The International Baccalaureate Diploma is a rigorous pre-university course of study that leads to examinations, for highly motivated secondary school students. It is a comprehensive two-year curriculum that generally allows students to fulfil requirements of various national education systems. IB Diploma holders gain admission to universities throughout the world, including the most elite.
- The IB Diploma model incorporates the best elements of several national systems, without being based on any one. Responsibility for all academic judgments about the quality of candidates’ work rests with 4000 examiners worldwide, led by chief examiners with international authority in their fields.
- AIU (Association of Indian Universities) accept IB Diploma results for entry into Indian colleges and universities after the Diploma (i.e. after Grade 12).
- Worldwide recognition of IB Diploma by universities around the world
The programme offers three special features:
Theory of Knowledge (TOK) is an interdisciplinary requirement intended to stimulate critical reflection on the knowledge and experience gained inside and outside the classroom. The course challenges students to question the bases of knowledge, to be aware of subjective and ideological biases, to develop the ability to analyze evidence that is expressed in rational argument. It is a key element in encouraging them to appreciate other cultural perspectives. The course is unique to the IB, which recommends at least 100 hours of teaching time spanning the programme’s two years.
Creativity, Activity, Service (CAS)
The IB’s goal is to educate the whole person and foster responsible, compassionate citizens. The CAS programme encourages students to share their energy and special talents with others: students may, for example, participate in theatre or musical productions, sports and community service activities. Students should, through these activities, develop greater awareness of themselves, concern for others, and the ability to work cooperatively with other people.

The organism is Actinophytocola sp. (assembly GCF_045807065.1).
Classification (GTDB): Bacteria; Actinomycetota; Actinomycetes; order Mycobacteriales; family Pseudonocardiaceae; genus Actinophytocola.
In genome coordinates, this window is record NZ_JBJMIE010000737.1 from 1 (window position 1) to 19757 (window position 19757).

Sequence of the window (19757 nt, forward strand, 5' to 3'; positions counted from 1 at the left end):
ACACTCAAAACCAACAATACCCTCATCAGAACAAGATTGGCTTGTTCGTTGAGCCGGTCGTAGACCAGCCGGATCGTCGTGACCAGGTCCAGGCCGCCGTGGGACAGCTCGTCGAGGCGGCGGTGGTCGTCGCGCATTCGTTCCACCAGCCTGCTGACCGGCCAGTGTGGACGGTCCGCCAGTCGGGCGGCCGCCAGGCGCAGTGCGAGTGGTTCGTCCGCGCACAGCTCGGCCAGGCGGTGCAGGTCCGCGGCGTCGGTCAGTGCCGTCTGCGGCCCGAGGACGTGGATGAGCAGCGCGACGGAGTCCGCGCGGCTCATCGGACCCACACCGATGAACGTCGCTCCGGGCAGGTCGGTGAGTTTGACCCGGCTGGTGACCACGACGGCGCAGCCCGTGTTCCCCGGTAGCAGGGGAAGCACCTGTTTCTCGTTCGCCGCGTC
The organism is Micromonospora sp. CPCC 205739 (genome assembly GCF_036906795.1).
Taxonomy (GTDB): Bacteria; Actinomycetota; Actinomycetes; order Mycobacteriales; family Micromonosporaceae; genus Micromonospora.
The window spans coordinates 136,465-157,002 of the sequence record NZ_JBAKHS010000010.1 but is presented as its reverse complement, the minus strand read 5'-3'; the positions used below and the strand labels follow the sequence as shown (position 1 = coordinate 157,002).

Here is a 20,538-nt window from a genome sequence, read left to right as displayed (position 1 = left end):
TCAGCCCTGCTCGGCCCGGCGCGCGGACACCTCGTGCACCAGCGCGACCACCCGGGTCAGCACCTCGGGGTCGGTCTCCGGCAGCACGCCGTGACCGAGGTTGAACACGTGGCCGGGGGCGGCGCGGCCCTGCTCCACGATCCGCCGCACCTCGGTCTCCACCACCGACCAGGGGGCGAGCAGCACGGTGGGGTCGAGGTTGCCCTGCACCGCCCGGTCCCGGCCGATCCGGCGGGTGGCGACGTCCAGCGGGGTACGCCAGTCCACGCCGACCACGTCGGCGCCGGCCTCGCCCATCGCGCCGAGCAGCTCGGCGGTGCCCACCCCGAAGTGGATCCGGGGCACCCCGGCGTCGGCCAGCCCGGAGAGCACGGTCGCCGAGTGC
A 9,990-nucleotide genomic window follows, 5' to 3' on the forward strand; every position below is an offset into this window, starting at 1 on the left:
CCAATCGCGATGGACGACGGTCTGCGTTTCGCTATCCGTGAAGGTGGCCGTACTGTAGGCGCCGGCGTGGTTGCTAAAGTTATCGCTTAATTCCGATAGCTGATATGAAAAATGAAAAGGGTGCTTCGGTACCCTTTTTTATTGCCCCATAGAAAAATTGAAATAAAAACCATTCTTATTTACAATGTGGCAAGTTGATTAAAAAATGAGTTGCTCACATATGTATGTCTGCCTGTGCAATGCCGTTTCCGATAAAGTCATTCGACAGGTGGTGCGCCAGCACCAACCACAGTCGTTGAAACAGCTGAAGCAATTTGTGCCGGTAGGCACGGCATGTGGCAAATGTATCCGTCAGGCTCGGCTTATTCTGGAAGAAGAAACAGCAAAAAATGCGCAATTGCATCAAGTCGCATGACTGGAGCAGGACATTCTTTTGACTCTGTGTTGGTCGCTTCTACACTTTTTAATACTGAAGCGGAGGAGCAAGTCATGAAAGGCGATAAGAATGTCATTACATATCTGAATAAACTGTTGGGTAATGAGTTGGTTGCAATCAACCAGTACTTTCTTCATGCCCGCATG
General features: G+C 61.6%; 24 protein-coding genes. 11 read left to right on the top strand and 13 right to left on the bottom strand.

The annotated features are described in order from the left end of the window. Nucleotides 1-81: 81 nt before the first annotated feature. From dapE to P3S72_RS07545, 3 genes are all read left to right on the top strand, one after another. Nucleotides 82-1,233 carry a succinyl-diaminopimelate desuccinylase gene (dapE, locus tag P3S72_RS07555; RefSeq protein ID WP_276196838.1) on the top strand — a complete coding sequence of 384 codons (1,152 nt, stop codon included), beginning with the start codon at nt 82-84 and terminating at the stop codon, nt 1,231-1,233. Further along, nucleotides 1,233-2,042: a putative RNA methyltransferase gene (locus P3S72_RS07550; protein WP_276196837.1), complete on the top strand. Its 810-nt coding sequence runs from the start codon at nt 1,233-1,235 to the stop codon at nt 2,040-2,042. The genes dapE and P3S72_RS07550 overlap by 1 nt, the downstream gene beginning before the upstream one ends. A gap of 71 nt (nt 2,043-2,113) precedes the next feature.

An Extended Essay of 4,000 words
Each student has the opportunity to investigate a topic of special interest. The essay requirement acquaints Diploma candidates with the kind of independent research and writing skills expected by universities. The IB recommends that a student devote a total of about 40 hours of private study and writing time to the essay, which may be written in one of 60 subjects, including many languages.
The Diploma is displayed in the shape of a hexagon with the six academic areas surrounding the core.
Six academic subjects are studied concurrently and students are required to study both the Humanities and the Sciences. Diploma candidates must select one subject from each of the six groups, although a second subject from groups 1 to 5 may be substituted for group 6. Three of these are taken at higher level (HL), while the others are standard level (SL); HL courses represent a minimum of 240 teaching hours, SL courses cover 150 hours. Students are thus able to explore some subjects in depth and others more broadly, a deliberate compromise between the early specialization of some national systems and the breadth found in others. The science-oriented student is challenged to learn a foreign language and the natural linguist becomes familiar with laboratory procedures. The subjects are continually reviewed and revised to meet contemporary needs. The list below serves as a current guide only.
Group 1 – Language (A1)
First language, including the study of selections from world literature. DYPIS offers language A1 classes in English.
Group 2 – Second Language (B and Ab Initio)